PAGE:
Rhabdomyolysis

Who can get rhabdo?

Anyone can get rhabdo, but some workers are at a higher risk than others. People who work in hot environments and/or perform strenuous physical tasks have a higher chance of getting rhabdo. Some of these groups include:

  • Firefighters (both structural and wildland)
  • Police officers
  • First responders
  • People who work in hot environments, such as farm and construction workers or forge workers
  • Military service members
  • Athletes
Fit man pulling a heavy amount of weight.

It’s a common misconception that only unfit or out of shape people get rhabdo. But even people in great shape, such as firefighters, marathon runners, and professional athletes get rhabdo. It can happen to anyone and even after activities you have done in the past without a problem.

Common causes of rhabdo in the workplace include:
High Body Temperature
High Body Temperature

People who work outdoors in hot environments, in or near hot processes (such as forge or smelter workers, roofers, and asphalt pavers), or who wear personal protective equipment that can trap in body heat (like the heavy coats and pants structural firefighters wear) have a higher likelihood of developing rhabdo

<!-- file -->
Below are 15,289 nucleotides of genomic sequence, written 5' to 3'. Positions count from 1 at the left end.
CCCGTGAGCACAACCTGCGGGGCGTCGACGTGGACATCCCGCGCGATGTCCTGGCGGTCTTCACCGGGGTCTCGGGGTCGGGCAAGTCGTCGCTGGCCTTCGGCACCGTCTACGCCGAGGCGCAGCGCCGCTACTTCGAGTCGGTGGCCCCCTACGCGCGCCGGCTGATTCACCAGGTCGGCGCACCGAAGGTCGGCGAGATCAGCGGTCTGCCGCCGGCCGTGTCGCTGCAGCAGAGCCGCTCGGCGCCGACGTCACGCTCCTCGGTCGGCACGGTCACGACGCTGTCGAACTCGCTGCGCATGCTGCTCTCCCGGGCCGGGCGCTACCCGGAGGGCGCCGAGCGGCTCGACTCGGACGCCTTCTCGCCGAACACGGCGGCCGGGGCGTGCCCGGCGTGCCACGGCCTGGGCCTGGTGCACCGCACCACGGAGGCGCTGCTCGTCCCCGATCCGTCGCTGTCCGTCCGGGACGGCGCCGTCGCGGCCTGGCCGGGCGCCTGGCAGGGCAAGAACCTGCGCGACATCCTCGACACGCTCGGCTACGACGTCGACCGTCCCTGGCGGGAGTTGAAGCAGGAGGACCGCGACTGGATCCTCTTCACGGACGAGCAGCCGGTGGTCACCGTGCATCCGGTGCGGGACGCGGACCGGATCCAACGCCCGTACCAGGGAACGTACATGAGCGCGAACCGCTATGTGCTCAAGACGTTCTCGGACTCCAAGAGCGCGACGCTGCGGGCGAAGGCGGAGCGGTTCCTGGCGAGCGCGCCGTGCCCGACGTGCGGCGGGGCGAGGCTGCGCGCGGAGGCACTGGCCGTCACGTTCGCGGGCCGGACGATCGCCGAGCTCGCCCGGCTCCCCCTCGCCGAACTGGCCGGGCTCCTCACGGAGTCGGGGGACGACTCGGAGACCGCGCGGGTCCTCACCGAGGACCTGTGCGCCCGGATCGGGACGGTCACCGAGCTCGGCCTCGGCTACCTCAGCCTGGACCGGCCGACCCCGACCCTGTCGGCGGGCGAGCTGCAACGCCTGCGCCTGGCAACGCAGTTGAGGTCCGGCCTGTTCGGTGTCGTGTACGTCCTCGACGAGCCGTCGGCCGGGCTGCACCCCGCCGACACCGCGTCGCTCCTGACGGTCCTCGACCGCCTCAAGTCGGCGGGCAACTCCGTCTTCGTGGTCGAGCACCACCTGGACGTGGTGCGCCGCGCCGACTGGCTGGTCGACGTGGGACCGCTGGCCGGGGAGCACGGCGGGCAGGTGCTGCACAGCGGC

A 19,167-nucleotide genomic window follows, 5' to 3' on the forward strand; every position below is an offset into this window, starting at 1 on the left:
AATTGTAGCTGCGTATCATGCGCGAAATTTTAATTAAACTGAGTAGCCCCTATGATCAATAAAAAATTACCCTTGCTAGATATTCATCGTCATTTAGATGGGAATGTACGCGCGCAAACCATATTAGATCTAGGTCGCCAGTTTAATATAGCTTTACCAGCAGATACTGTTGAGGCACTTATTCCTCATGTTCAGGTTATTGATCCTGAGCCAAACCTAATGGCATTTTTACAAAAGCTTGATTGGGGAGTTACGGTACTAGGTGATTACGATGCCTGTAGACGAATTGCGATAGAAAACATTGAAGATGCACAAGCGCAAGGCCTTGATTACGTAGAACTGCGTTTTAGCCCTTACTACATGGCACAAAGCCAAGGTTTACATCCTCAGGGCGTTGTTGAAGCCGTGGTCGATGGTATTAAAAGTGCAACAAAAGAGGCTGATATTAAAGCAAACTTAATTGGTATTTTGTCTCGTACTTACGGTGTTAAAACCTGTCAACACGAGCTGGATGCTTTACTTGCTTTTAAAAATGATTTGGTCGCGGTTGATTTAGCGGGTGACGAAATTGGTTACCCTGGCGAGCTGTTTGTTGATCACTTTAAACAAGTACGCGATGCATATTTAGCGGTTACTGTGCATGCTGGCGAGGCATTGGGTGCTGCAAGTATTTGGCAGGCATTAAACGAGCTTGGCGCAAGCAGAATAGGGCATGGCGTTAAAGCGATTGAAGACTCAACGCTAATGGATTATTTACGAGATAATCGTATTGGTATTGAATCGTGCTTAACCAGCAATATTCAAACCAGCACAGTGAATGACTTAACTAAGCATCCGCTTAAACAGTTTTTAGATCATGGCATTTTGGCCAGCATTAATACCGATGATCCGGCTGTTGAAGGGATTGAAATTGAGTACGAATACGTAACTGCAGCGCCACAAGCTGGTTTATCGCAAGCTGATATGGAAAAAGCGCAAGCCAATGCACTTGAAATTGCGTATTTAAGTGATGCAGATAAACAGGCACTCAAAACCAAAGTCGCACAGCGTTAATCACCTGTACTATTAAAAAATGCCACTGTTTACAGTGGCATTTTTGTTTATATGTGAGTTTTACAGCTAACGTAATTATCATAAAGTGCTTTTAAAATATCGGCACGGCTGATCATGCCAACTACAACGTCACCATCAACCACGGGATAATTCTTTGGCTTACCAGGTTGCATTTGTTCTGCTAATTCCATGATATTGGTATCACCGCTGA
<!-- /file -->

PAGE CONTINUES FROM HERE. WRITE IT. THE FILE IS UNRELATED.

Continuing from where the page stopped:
Overuse of Muscles
Overuse of Muscles

People who work physically demanding jobs that involve high levels of physical exertion or participate in high intensity workouts or physical fitness tests have a greater chance of developing rhabdo.

Physical Damage to Muscles
Physical Damage to Muscles

Any work that could potentially result in traumatic injuries (such as falls from heights or car accidents) puts workers at a higher risk for rhabdo.

Other things that can increase your chances of developing rhabdo include:

  • Using illegal drugs, such as cocaine and methamphetamine
  • Excessive alcohol consumption
  • Taking supplements, such as creatine and ephedra
  • Consuming large amounts of caffeine or other stimulants
  • Different infections, including flu, HIV, salmonella, staph, strep, and Epstein-Barr virus (mono)
  • Certain medical conditions, such as uncontrolled diabetes, sickle cell disease, thyroid disorders, and muscular dystrophy
  • Some medications, including some antibiotics, antidepressants, cholesterol-lowering drugs (statins), and cold and allergy medicines
Page last reviewed: April 22, 2019